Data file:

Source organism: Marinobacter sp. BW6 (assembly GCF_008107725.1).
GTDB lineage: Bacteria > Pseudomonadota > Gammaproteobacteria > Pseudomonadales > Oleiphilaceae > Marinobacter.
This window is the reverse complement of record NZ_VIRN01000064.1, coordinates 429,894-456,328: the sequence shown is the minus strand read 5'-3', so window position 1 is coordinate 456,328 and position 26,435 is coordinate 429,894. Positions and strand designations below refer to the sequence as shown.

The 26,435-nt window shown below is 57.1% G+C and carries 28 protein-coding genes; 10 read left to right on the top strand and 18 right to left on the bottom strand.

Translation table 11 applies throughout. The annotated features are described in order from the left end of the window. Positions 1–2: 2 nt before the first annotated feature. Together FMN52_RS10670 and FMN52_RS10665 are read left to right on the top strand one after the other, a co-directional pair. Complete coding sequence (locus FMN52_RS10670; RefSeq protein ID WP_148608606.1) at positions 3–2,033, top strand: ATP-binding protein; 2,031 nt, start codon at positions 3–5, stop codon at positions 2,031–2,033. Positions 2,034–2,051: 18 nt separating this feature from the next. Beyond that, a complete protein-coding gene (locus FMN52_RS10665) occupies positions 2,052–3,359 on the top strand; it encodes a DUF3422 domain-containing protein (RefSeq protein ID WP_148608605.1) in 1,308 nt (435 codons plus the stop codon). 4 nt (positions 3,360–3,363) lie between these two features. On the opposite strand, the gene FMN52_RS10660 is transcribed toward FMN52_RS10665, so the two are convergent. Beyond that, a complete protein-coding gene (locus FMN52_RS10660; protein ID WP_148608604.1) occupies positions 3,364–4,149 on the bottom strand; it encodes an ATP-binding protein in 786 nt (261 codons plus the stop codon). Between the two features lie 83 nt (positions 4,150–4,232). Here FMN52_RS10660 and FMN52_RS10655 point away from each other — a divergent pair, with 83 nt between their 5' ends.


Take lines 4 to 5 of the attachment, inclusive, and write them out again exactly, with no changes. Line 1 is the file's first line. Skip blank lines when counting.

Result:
The 26,435-nt window shown below is 57.1% G+C and carries 28 protein-coding genes; 10 read left to right on the top strand and 18 right to left on the bottom strand.

Translation table 11 applies throughout. The annotated features are described in order from the left end of the window. Positions 1–2: 2 nt before the first annotated feature. Together FMN52_RS10670 and FMN52_RS10665 are read left to right on the top strand one after the other, a co-directional pair. Complete coding sequence (locus FMN52_RS10670; RefSeq protein ID WP_148608606.1) at positions 3–2,033, top strand: ATP-binding protein; 2,031 nt, start codon at positions 3–5, stop codon at positions 2,031–2,033. Positions 2,034–2,051: 18 nt separating this feature from the next. Beyond that, a complete protein-coding gene (locus FMN52_RS10665) occupies positions 2,052–3,359 on the top strand; it encodes a DUF3422 domain-containing protein (RefSeq protein ID WP_148608605.1) in 1,308 nt (435 codons plus the stop codon). 4 nt (positions 3,360–3,363) lie between these two features. On the opposite strand, the gene FMN52_RS10660 is transcribed toward FMN52_RS10665, so the two are convergent. Beyond that, a complete protein-coding gene (locus FMN52_RS10660; protein ID WP_148608604.1) occupies positions 3,364–4,149 on the bottom strand; it encodes an ATP-binding protein in 786 nt (261 codons plus the stop codon). Between the two features lie 83 nt (positions 4,150–4,232). Here FMN52_RS10660 and FMN52_RS10655 point away from each other — a divergent pair, with 83 nt between their 5' ends.